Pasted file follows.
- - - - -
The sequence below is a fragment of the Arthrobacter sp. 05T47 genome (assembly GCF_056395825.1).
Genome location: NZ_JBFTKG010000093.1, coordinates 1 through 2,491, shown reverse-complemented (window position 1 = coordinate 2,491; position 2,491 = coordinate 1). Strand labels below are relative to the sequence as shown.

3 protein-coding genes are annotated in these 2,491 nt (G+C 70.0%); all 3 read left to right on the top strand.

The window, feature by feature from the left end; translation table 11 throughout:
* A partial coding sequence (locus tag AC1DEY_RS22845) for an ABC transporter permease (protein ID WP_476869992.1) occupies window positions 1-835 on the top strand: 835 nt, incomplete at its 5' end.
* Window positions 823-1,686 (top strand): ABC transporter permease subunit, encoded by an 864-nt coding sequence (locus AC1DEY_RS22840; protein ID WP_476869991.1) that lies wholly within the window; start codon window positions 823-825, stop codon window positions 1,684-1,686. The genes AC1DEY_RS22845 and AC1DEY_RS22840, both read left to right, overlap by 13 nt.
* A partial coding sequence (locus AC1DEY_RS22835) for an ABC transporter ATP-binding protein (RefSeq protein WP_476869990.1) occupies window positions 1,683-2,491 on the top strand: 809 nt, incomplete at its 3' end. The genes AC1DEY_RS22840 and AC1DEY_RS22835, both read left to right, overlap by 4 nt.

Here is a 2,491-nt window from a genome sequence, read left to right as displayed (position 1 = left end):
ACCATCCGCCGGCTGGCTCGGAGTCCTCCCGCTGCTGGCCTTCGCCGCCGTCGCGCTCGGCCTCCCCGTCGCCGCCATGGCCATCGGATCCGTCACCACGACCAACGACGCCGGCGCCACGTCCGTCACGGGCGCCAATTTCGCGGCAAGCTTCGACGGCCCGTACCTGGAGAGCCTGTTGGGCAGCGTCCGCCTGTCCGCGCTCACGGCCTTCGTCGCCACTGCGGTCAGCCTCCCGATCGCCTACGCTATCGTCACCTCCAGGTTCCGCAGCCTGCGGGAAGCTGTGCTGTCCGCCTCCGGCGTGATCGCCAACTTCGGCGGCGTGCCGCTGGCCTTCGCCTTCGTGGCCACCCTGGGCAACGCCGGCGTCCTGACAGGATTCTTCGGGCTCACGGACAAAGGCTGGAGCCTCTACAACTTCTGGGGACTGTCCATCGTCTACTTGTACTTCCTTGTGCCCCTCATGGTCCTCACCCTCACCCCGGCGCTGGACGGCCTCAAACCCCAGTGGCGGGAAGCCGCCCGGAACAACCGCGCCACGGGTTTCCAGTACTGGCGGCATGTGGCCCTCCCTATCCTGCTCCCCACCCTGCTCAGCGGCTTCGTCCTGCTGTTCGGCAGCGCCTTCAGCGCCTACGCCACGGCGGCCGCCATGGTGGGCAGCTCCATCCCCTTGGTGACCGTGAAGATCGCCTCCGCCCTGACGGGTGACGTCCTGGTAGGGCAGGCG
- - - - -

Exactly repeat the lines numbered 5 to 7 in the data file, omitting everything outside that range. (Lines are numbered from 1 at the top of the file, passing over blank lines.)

* A partial coding sequence (locus tag AC1DEY_RS22845) for an ABC transporter permease (protein ID WP_476869992.1) occupies window positions 1-835 on the top strand: 835 nt, incomplete at its 5' end.
* Window positions 823-1,686 (top strand): ABC transporter permease subunit, encoded by an 864-nt coding sequence (locus AC1DEY_RS22840; protein ID WP_476869991.1) that lies wholly within the window; start codon window positions 823-825, stop codon window positions 1,684-1,686. The genes AC1DEY_RS22845 and AC1DEY_RS22840, both read left to right, overlap by 13 nt.
* A partial coding sequence (locus AC1DEY_RS22835) for an ABC transporter ATP-binding protein (RefSeq protein WP_476869990.1) occupies window positions 1,683-2,491 on the top strand: 809 nt, incomplete at its 3' end. The genes AC1DEY_RS22840 and AC1DEY_RS22835, both read left to right, overlap by 4 nt.